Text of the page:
From Dietary Guidelines to Behavior Change

Last fall, nutrition experts and food scientists from across the country met to discuss ways to translate the Dietary Guidelines into real behavior change for the American public.  Their findings were summarized and recently published (1).  Three key areas to target included reducing overall caloric intake to help reduce the incidence and prevalence of overweight and obesity, encouraging increased consumption of fruits, vegetables, beans, nuts, seeds and whole grains and reducing intake of foods containing added sugars, solid fats, refined grains and sodium.  There’s nothing surprising here, but perhaps the most important conclusion was the realization that these familiar nutrition messages need to be kept simple and upbeat.  Small steps that help families eat healthfully, stay active and have fun along the way can lead to long-term, meaningful behavior change.  This year, help your students and clients keep their nutrition and health goals by encouraging them to find a “wellness buddy,” a friend who can exercise with them each day or try a new, healthy recipe with them every week.  Have them set realistic weekly and monthly goals to make change a little at time, and try using fun incentives that reward progress and promote a healthy lifestyle.  Check out the websites below for great, inexpensive health and fitness prizes and reward charts.  Have a happy and healthy New Year!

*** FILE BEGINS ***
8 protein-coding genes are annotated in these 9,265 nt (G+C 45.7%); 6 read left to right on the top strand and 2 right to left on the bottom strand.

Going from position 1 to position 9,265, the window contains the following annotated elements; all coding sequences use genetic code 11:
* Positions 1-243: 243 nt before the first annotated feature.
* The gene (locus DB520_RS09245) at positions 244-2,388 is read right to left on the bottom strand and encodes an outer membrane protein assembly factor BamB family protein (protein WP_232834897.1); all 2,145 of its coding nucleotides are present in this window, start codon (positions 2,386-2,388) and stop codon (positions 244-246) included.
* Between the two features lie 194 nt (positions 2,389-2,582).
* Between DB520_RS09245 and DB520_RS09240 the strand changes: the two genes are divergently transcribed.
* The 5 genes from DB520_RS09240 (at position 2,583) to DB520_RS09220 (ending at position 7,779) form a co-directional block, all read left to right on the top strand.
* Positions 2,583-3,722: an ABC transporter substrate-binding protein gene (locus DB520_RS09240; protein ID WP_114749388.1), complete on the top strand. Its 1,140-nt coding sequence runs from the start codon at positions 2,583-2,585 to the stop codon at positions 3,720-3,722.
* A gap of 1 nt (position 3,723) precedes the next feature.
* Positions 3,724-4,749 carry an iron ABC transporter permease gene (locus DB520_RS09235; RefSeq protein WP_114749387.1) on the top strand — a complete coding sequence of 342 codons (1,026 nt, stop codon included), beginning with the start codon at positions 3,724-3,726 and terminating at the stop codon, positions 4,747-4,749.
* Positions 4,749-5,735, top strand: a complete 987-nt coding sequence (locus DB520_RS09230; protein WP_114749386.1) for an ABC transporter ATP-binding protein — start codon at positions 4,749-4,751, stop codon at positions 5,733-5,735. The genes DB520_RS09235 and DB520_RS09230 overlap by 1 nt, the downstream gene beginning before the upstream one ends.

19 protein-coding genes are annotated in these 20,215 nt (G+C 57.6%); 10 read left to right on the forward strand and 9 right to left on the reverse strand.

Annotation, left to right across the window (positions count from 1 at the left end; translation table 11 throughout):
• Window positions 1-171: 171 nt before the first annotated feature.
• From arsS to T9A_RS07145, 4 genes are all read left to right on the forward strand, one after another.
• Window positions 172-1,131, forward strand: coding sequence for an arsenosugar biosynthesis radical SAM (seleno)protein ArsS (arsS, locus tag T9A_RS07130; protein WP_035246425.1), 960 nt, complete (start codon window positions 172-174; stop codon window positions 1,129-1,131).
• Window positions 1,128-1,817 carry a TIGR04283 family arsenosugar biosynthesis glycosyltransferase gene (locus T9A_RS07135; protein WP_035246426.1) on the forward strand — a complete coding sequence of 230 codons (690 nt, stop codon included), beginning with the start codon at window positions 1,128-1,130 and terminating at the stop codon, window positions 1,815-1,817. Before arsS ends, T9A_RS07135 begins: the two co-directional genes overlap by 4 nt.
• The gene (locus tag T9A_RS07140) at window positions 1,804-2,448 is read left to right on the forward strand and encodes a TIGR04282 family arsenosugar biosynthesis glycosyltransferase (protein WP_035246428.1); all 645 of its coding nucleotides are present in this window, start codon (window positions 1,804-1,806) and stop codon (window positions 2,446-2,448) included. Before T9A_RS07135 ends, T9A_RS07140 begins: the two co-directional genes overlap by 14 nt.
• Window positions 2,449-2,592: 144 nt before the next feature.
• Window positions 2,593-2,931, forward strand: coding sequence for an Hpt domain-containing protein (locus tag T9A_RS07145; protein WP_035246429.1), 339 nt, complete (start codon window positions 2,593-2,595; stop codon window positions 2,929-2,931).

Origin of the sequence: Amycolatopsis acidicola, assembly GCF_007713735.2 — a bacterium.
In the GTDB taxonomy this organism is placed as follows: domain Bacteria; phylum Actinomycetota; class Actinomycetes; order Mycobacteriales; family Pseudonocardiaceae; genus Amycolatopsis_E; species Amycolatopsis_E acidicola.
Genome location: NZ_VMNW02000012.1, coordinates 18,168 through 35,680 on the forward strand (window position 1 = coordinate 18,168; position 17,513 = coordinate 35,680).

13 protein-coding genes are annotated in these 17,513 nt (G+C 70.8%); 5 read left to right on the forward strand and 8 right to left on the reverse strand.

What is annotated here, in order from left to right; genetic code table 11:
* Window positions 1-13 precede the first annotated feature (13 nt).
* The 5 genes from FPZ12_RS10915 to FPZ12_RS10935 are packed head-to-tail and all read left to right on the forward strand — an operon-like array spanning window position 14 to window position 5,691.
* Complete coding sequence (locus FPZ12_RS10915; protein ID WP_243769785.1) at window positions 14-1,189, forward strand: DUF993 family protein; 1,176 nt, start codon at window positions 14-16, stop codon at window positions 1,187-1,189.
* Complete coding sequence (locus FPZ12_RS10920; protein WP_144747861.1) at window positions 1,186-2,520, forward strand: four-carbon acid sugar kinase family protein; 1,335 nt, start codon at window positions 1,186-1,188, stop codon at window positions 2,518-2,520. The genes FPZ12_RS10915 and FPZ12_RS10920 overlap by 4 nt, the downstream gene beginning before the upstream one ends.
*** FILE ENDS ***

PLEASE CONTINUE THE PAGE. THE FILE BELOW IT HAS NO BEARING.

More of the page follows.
(1) Rowe, S., et al. (2011). J Am Dietetic Assoc.  111(1): 28-29. 

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